By Jason Apollo Voss, CFA
This month we begin a two-part series on the importance of examining long-term finance receivables when evaluating a firm’s revenues to see if there is a “there” there — that is, to assure yourself that, yes, a firm’s revenues are reliable.
Let me take you back to the heady days of the dot-com era, roughly from 1998 to 2000. Many newly minted web-based companies received exorbitant valuations, measured however you want to measure it. This was especially true when compared with older tech companies such as Xerox, IBM, or Motorola.
In 1999 I was invited to Motorola headquarters in Schaumburg, Ill., by my fellow research folks at the mutual fund where I served as a portfolio manager. On short notice, I was invited along for a second opinion about Motorola. This was a big deal because we were among its largest shareholders. We had to get the Motorola story right or lose big for our investors.
I conducted my usual financial statement analysis and discovered something disconcerting. Here, for convenience, are Motorola’s Consolidated Statements of Earnings and Consolidated Balance Sheets for 1995 through 1999:
Back before the days of Calcbench, I had to hand-enter this data to get all of the detail you see above. For example, look at all of that property, plant, and equipment granularity! I also calculated common-size statements over both revenues and assets.
Another thing I did to extract information was to look at the growth rates in different accounts. This tends to reveal the on-the-ground reality of a business much better than a management team’s narrative about its performance. Why? Because if some balance sheet accounts were growing way faster than revenues (as was the case with Motorola) this tells a research pro what is or isn’t hot in the real world operating context of the firm.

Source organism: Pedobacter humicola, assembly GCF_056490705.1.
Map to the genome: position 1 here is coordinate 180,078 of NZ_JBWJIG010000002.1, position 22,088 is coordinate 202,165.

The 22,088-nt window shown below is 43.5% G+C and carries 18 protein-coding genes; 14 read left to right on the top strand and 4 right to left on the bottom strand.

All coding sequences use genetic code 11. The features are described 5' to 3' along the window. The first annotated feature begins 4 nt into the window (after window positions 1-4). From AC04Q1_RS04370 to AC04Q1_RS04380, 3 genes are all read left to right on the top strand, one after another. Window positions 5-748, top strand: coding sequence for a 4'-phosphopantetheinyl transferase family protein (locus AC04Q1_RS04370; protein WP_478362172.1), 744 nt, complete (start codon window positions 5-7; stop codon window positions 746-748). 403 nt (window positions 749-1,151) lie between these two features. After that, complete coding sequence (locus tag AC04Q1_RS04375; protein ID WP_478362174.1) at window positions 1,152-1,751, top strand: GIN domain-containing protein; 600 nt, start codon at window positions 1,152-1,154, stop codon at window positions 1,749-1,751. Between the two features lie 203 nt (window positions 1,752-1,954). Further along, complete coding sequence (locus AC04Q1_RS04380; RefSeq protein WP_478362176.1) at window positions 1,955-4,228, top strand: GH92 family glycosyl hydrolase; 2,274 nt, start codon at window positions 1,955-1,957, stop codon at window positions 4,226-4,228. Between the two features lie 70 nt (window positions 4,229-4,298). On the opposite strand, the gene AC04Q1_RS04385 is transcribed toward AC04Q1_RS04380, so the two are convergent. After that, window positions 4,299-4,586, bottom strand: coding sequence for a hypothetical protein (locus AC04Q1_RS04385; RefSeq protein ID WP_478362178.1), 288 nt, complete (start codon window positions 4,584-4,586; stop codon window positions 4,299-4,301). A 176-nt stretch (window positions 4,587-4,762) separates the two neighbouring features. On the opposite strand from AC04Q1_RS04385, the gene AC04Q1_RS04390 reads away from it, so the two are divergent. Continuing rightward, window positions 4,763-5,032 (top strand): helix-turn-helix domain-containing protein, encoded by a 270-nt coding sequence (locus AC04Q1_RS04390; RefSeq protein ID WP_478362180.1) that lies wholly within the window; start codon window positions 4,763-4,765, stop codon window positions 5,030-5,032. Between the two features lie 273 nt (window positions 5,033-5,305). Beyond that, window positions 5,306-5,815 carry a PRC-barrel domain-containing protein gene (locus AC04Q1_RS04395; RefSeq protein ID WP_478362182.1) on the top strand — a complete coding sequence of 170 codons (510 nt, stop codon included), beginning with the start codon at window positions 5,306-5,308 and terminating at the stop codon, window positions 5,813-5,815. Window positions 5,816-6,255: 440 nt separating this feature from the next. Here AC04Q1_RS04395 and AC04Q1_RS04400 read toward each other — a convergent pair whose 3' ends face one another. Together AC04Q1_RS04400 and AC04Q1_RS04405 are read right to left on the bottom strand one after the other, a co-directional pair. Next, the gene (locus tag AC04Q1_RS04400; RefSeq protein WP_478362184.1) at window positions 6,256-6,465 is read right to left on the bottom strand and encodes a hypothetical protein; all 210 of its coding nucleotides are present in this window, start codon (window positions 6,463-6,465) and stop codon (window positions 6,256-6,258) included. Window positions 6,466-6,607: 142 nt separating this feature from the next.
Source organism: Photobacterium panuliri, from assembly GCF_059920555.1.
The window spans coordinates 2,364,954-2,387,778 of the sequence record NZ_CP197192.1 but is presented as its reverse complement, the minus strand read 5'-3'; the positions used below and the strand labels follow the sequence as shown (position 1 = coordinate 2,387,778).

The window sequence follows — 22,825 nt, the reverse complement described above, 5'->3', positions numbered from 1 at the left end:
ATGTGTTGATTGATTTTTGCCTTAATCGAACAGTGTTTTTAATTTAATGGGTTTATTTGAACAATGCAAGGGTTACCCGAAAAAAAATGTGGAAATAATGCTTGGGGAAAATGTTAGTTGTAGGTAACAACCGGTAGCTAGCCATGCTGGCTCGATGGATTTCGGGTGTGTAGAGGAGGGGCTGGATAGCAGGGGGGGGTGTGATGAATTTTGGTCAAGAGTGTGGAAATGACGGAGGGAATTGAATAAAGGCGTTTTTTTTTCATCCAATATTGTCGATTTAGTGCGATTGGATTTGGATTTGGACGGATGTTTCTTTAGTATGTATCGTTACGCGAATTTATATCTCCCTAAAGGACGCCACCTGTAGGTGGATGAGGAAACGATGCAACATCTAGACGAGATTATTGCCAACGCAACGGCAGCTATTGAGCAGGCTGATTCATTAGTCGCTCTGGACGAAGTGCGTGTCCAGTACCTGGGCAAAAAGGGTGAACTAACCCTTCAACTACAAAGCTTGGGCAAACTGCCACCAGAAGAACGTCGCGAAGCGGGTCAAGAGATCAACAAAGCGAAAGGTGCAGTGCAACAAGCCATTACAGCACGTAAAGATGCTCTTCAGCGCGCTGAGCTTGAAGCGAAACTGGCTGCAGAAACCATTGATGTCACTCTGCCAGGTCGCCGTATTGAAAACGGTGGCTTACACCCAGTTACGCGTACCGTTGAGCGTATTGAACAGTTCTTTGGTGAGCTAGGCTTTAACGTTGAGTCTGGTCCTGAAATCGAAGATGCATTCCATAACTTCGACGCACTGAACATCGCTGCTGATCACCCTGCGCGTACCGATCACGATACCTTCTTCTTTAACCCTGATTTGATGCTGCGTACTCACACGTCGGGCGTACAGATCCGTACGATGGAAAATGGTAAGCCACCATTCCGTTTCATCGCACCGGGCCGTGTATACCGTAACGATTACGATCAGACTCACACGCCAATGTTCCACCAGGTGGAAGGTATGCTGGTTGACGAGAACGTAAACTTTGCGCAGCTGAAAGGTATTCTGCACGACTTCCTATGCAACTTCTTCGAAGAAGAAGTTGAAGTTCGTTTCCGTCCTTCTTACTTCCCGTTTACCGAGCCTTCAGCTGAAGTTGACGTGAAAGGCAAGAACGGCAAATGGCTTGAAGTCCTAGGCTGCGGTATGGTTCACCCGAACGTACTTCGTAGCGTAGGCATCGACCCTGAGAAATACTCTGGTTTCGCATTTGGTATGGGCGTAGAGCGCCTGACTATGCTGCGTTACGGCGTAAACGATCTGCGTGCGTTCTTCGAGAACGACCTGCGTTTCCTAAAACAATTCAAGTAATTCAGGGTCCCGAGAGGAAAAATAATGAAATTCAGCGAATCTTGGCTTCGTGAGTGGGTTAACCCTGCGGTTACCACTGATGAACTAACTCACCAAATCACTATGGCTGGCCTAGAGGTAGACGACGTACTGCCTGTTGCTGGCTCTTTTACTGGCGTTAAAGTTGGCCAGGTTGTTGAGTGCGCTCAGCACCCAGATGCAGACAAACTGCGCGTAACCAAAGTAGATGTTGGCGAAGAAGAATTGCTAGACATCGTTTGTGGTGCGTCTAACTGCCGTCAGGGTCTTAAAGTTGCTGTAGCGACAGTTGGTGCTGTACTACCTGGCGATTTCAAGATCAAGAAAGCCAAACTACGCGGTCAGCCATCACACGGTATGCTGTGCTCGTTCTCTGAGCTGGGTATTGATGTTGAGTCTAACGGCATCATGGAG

In Motorola’s case, accounts having to do with market-based investments, and a category of asset labeled “Long-term finance receivables,” were growing very fast relative to revenues. It made perfect sense that Motorola’s “Short-term investments,” “Fair value adjustment of certain cost-based investments,” and “Contributions to employees’ profit sharing funds” would be growing so fast, because the stock market was in full rocket ship mode at the time. So, these I could dismiss as not being interesting because this outcome was in alignment with expectations. Context is king!
That understanding of context, however, also led to my deep concern about Motorola’s growth in “Long-term finance receivables.” At that moment in history, Motorola was perceived as “your grandparent’s technology company.” Its products were seen as not up to par with those offered by the powerhouses like Cisco Systems, for example. Its customers included other old lion companies, and even (gasp!) the U.S. government. In other words, Motorola had an incentive to look current.
Let us return back to those “Long-term finance receivables” of Motorola’s. What the heck are those?
“Long-term finance receivables” are typically extensions of credit to customers, so the customers can buy the company’s products.